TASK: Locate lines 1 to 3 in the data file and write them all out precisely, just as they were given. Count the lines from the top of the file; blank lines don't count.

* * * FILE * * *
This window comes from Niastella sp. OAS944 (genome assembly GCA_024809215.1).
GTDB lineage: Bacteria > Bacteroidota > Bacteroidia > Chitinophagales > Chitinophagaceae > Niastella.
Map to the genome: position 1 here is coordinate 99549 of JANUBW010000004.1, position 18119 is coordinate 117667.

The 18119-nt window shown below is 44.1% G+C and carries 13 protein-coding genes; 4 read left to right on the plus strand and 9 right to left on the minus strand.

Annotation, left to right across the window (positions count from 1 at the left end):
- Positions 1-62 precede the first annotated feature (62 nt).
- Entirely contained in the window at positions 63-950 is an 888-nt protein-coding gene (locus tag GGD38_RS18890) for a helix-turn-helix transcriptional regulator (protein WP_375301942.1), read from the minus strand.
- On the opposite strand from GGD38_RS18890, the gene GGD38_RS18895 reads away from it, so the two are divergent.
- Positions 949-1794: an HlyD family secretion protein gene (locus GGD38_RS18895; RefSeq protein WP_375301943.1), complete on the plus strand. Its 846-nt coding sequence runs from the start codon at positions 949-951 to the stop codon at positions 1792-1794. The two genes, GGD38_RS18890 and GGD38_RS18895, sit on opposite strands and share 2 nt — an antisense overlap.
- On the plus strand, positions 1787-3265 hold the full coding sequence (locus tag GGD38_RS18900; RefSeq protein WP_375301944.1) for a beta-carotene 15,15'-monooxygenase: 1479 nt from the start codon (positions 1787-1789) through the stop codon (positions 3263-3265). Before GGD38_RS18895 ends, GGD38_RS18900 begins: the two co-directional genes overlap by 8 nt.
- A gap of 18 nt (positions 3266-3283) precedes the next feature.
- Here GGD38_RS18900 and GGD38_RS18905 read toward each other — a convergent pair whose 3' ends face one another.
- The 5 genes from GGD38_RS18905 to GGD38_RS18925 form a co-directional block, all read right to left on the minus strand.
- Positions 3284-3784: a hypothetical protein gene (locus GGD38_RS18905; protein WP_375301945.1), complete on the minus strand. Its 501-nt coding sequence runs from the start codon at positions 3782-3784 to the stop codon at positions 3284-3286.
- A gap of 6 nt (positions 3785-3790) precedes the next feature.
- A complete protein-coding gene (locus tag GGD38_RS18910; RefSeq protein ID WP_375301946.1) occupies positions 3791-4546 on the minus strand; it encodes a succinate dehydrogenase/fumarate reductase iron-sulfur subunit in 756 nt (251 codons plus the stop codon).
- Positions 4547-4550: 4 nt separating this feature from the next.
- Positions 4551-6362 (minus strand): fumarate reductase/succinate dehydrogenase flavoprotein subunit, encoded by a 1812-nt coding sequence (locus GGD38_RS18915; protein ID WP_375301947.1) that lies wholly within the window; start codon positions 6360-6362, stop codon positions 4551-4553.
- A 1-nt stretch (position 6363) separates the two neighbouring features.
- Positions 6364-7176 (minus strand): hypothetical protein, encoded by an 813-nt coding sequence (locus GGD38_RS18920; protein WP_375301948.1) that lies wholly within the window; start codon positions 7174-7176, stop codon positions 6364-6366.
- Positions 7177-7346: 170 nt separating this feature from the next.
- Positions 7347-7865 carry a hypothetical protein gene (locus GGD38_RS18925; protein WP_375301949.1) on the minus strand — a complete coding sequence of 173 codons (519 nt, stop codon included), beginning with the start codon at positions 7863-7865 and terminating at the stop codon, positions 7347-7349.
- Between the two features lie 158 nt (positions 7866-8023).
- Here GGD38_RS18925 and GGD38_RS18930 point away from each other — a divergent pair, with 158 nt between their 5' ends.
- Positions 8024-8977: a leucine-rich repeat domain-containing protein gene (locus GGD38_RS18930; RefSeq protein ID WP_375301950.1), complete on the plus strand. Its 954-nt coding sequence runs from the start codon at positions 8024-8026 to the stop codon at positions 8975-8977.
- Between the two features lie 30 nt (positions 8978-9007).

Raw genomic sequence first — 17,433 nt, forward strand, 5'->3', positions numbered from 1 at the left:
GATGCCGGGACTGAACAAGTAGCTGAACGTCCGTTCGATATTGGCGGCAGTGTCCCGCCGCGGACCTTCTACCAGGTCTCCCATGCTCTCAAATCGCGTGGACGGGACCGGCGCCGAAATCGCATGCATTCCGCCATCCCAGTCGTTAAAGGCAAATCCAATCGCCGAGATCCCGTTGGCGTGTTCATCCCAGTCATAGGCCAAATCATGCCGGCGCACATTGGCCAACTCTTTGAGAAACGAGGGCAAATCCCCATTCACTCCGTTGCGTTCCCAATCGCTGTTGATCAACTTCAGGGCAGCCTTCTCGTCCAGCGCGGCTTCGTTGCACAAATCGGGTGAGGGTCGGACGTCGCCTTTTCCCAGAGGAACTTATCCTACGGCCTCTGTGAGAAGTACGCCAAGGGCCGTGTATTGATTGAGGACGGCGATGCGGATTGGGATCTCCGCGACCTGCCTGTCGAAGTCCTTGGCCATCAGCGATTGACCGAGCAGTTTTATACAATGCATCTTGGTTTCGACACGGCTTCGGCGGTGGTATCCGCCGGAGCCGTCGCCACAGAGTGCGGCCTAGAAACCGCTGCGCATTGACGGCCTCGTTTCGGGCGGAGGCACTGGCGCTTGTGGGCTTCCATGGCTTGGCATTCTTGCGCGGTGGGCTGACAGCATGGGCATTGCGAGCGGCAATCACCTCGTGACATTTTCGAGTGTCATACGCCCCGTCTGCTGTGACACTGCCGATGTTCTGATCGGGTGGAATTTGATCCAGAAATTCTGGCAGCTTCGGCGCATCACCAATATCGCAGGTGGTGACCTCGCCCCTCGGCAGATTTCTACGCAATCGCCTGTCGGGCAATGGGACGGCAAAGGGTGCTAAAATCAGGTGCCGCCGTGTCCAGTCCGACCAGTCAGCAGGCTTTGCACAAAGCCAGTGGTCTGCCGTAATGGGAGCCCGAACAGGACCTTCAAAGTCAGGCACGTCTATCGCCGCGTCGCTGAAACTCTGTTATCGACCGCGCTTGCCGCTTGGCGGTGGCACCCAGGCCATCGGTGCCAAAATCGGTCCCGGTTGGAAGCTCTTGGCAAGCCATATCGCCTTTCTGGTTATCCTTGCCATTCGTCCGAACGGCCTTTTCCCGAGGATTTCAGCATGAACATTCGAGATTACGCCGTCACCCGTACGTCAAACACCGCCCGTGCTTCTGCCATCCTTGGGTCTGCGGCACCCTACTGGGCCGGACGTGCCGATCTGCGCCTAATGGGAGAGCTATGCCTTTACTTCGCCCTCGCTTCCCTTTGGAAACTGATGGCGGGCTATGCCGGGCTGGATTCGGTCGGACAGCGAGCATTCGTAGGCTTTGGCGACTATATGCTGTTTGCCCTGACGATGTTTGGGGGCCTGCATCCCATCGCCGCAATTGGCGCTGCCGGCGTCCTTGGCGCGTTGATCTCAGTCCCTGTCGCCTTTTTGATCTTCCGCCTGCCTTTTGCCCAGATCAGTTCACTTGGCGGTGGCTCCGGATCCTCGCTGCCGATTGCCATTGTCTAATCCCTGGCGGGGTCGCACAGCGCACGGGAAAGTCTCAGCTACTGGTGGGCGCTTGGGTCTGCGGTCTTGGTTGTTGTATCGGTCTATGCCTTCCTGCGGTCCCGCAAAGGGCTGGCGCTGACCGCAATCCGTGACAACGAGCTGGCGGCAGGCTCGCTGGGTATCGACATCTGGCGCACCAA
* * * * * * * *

This window comes from Niastella sp. OAS944 (genome assembly GCA_024809215.1).
GTDB lineage: Bacteria > Bacteroidota > Bacteroidia > Chitinophagales > Chitinophagaceae > Niastella.
Map to the genome: position 1 here is coordinate 99549 of JANUBW010000004.1, position 18119 is coordinate 117667.